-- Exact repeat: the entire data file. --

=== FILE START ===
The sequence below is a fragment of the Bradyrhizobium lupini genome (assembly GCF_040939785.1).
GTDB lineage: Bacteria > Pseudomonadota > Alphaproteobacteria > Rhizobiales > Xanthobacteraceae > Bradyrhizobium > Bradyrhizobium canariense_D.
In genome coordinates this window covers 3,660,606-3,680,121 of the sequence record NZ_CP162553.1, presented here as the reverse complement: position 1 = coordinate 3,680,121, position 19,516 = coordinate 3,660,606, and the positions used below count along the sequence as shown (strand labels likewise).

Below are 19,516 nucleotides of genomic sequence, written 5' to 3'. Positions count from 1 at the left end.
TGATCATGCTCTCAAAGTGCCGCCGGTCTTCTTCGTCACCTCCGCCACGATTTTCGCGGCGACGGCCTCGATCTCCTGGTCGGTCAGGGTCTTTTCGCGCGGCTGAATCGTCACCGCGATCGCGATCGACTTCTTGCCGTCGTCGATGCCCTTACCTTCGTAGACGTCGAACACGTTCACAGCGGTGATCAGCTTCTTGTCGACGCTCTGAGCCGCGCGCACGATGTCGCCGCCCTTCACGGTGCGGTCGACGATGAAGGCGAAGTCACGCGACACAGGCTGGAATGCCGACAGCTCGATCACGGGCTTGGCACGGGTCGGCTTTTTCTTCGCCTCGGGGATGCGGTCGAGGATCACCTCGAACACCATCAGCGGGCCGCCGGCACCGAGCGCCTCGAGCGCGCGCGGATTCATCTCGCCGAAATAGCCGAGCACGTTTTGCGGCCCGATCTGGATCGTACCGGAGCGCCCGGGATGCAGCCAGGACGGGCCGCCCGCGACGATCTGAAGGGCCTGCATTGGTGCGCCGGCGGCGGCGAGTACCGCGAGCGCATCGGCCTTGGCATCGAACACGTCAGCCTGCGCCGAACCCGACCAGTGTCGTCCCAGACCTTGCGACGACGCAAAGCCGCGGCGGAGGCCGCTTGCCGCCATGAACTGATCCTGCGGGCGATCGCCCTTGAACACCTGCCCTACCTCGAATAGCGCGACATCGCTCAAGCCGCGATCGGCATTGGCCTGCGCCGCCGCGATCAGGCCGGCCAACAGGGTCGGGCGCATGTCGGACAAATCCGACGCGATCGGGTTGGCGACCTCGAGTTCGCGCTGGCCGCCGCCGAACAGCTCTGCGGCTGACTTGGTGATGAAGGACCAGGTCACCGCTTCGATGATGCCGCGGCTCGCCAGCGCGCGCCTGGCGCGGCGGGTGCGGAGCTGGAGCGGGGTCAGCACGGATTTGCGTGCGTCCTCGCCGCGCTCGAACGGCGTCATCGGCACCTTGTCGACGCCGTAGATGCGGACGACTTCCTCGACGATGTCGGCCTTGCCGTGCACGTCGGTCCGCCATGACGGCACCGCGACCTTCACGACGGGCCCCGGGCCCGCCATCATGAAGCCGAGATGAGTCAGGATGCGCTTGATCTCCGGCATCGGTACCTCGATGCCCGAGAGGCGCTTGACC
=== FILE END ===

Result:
The sequence below is a fragment of the Bradyrhizobium lupini genome (assembly GCF_040939785.1).
GTDB lineage: Bacteria > Pseudomonadota > Alphaproteobacteria > Rhizobiales > Xanthobacteraceae > Bradyrhizobium > Bradyrhizobium canariense_D.
In genome coordinates this window covers 3,660,606-3,680,121 of the sequence record NZ_CP162553.1, presented here as the reverse complement: position 1 = coordinate 3,680,121, position 19,516 = coordinate 3,660,606, and the positions used below count along the sequence as shown (strand labels likewise).

Below are 19,516 nucleotides of genomic sequence, written 5' to 3'. Positions count from 1 at the left end.
TGATCATGCTCTCAAAGTGCCGCCGGTCTTCTTCGTCACCTCCGCCACGATTTTCGCGGCGACGGCCTCGATCTCCTGGTCGGTCAGGGTCTTTTCGCGCGGCTGAATCGTCACCGCGATCGCGATCGACTTCTTGCCGTCGTCGATGCCCTTACCTTCGTAGACGTCGAACACGTTCACAGCGGTGATCAGCTTCTTGTCGACGCTCTGAGCCGCGCGCACGATGTCGCCGCCCTTCACGGTGCGGTCGACGATGAAGGCGAAGTCACGCGACACAGGCTGGAATGCCGACAGCTCGATCACGGGCTTGGCACGGGTCGGCTTTTTCTTCGCCTCGGGGATGCGGTCGAGGATCACCTCGAACACCATCAGCGGGCCGCCGGCACCGAGCGCCTCGAGCGCGCGCGGATTCATCTCGCCGAAATAGCCGAGCACGTTTTGCGGCCCGATCTGGATCGTACCGGAGCGCCCGGGATGCAGCCAGGACGGGCCGCCCGCGACGATCTGAAGGGCCTGCATTGGTGCGCCGGCGGCGGCGAGTACCGCGAGCGCATCGGCCTTGGCATCGAACACGTCAGCCTGCGCCGAACCCGACCAGTGTCGTCCCAGACCTTGCGACGACGCAAAGCCGCGGCGGAGGCCGCTTGCCGCCATGAACTGATCCTGCGGGCGATCGCCCTTGAACACCTGCCCTACCTCGAATAGCGCGACATCGCTCAAGCCGCGATCGGCATTGGCCTGCGCCGCCGCGATCAGGCCGGCCAACAGGGTCGGGCGCATGTCGGACAAATCCGACGCGATCGGGTTGGCGACCTCGAGTTCGCGCTGGCCGCCGCCGAACAGCTCTGCGGCTGACTTGGTGATGAAGGACCAGGTCACCGCTTCGATGATGCCGCGGCTCGCCAGCGCGCGCCTGGCGCGGCGGGTGCGGAGCTGGAGCGGGGTCAGCACGGATTTGCGTGCGTCCTCGCCGCGCTCGAACGGCGTCATCGGCACCTTGTCGACGCCGTAGATGCGGACGACTTCCTCGACGATGTCGGCCTTGCCGTGCACGTCGGTCCGCCATGACGGCACCGCGACCTTCACGACGGGCCCCGGGCCCGCCATCATGAAGCCGAGATGAGTCAGGATGCGCTTGATCTCCGGCATCGGTACCTCGATGCCCGAGAGGCGCTTGACC